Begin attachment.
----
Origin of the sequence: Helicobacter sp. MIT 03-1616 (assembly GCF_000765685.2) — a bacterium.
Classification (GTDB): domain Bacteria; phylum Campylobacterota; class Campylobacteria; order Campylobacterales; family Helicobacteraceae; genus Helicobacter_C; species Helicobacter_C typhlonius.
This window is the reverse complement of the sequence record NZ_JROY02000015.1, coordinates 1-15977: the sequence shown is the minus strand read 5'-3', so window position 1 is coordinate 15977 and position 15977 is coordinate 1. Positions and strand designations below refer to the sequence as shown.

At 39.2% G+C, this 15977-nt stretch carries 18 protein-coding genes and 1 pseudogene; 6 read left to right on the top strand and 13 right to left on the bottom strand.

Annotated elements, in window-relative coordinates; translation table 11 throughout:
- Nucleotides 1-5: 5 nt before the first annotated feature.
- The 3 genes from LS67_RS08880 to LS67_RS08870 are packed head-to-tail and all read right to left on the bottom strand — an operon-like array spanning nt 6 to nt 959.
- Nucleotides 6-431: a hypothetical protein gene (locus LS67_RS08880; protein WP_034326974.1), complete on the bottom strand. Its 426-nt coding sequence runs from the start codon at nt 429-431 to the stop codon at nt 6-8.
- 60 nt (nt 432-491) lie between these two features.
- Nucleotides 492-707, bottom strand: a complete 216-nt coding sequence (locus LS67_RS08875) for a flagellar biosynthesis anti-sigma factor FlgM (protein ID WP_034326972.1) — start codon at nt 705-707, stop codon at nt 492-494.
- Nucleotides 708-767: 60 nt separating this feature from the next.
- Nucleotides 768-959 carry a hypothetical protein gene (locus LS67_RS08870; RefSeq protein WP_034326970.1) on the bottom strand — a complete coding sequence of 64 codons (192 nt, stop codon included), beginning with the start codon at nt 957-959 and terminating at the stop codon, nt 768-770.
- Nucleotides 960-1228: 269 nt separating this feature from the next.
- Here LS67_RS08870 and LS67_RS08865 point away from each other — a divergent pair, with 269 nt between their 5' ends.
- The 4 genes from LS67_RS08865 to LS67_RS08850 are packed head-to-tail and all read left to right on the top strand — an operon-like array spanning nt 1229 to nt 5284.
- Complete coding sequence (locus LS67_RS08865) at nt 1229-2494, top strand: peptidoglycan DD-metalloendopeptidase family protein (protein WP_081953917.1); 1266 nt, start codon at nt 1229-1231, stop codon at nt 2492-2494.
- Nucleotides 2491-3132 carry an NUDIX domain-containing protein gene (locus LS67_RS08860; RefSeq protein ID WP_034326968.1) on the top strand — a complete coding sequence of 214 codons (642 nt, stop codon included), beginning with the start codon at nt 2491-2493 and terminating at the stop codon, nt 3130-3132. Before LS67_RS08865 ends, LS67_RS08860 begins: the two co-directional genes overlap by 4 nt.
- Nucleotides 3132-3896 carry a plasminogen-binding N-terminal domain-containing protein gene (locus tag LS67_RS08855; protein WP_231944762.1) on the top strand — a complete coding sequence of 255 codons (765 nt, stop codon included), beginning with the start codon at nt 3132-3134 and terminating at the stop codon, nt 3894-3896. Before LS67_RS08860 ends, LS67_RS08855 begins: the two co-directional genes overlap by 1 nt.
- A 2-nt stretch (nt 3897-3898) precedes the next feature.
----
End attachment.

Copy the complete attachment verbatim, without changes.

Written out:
Origin of the sequence: Helicobacter sp. MIT 03-1616 (assembly GCF_000765685.2) — a bacterium.
Classification (GTDB): domain Bacteria; phylum Campylobacterota; class Campylobacteria; order Campylobacterales; family Helicobacteraceae; genus Helicobacter_C; species Helicobacter_C typhlonius.
This window is the reverse complement of the sequence record NZ_JROY02000015.1, coordinates 1-15977: the sequence shown is the minus strand read 5'-3', so window position 1 is coordinate 15977 and position 15977 is coordinate 1. Positions and strand designations below refer to the sequence as shown.

At 39.2% G+C, this 15977-nt stretch carries 18 protein-coding genes and 1 pseudogene; 6 read left to right on the top strand and 13 right to left on the bottom strand.

Annotated elements, in window-relative coordinates; translation table 11 throughout:
- Nucleotides 1-5: 5 nt before the first annotated feature.
- The 3 genes from LS67_RS08880 to LS67_RS08870 are packed head-to-tail and all read right to left on the bottom strand — an operon-like array spanning nt 6 to nt 959.
- Nucleotides 6-431: a hypothetical protein gene (locus LS67_RS08880; protein WP_034326974.1), complete on the bottom strand. Its 426-nt coding sequence runs from the start codon at nt 429-431 to the stop codon at nt 6-8.
- 60 nt (nt 432-491) lie between these two features.
- Nucleotides 492-707, bottom strand: a complete 216-nt coding sequence (locus LS67_RS08875) for a flagellar biosynthesis anti-sigma factor FlgM (protein ID WP_034326972.1) — start codon at nt 705-707, stop codon at nt 492-494.
- Nucleotides 708-767: 60 nt separating this feature from the next.
- Nucleotides 768-959 carry a hypothetical protein gene (locus LS67_RS08870; RefSeq protein WP_034326970.1) on the bottom strand — a complete coding sequence of 64 codons (192 nt, stop codon included), beginning with the start codon at nt 957-959 and terminating at the stop codon, nt 768-770.
- Nucleotides 960-1228: 269 nt separating this feature from the next.
- Here LS67_RS08870 and LS67_RS08865 point away from each other — a divergent pair, with 269 nt between their 5' ends.
- The 4 genes from LS67_RS08865 to LS67_RS08850 are packed head-to-tail and all read left to right on the top strand — an operon-like array spanning nt 1229 to nt 5284.
- Complete coding sequence (locus LS67_RS08865) at nt 1229-2494, top strand: peptidoglycan DD-metalloendopeptidase family protein (protein WP_081953917.1); 1266 nt, start codon at nt 1229-1231, stop codon at nt 2492-2494.
- Nucleotides 2491-3132 carry an NUDIX domain-containing protein gene (locus LS67_RS08860; RefSeq protein ID WP_034326968.1) on the top strand — a complete coding sequence of 214 codons (642 nt, stop codon included), beginning with the start codon at nt 2491-2493 and terminating at the stop codon, nt 3130-3132. Before LS67_RS08865 ends, LS67_RS08860 begins: the two co-directional genes overlap by 4 nt.
- Nucleotides 3132-3896 carry a plasminogen-binding N-terminal domain-containing protein gene (locus tag LS67_RS08855; protein WP_231944762.1) on the top strand — a complete coding sequence of 255 codons (765 nt, stop codon included), beginning with the start codon at nt 3132-3134 and terminating at the stop codon, nt 3894-3896. Before LS67_RS08860 ends, LS67_RS08855 begins: the two co-directional genes overlap by 1 nt.
- A 2-nt stretch (nt 3897-3898) precedes the next feature.